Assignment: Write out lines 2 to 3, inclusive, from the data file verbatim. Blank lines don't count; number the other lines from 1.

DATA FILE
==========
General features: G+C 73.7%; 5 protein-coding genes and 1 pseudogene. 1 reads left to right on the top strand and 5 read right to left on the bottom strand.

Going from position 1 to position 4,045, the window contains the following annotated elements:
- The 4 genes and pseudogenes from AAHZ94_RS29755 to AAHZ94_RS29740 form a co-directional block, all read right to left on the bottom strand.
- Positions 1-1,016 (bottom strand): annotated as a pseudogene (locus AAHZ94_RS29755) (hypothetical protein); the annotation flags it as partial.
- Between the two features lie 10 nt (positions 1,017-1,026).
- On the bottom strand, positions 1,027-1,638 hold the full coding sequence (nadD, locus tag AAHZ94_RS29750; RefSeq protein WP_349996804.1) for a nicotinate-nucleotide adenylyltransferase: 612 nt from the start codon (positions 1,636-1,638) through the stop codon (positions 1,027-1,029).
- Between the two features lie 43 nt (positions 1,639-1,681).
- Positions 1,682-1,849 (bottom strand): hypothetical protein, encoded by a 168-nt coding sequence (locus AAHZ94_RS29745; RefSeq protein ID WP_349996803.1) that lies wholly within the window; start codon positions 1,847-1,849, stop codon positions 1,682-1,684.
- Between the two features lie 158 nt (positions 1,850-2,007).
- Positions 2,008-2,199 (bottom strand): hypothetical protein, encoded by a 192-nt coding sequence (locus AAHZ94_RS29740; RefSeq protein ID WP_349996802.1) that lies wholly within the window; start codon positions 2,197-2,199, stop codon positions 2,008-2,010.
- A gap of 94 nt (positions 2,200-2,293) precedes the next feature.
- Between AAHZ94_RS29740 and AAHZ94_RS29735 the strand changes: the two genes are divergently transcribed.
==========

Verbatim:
Going from position 1 to position 4,045, the window contains the following annotated elements:
- The 4 genes and pseudogenes from AAHZ94_RS29755 to AAHZ94_RS29740 form a co-directional block, all read right to left on the bottom strand.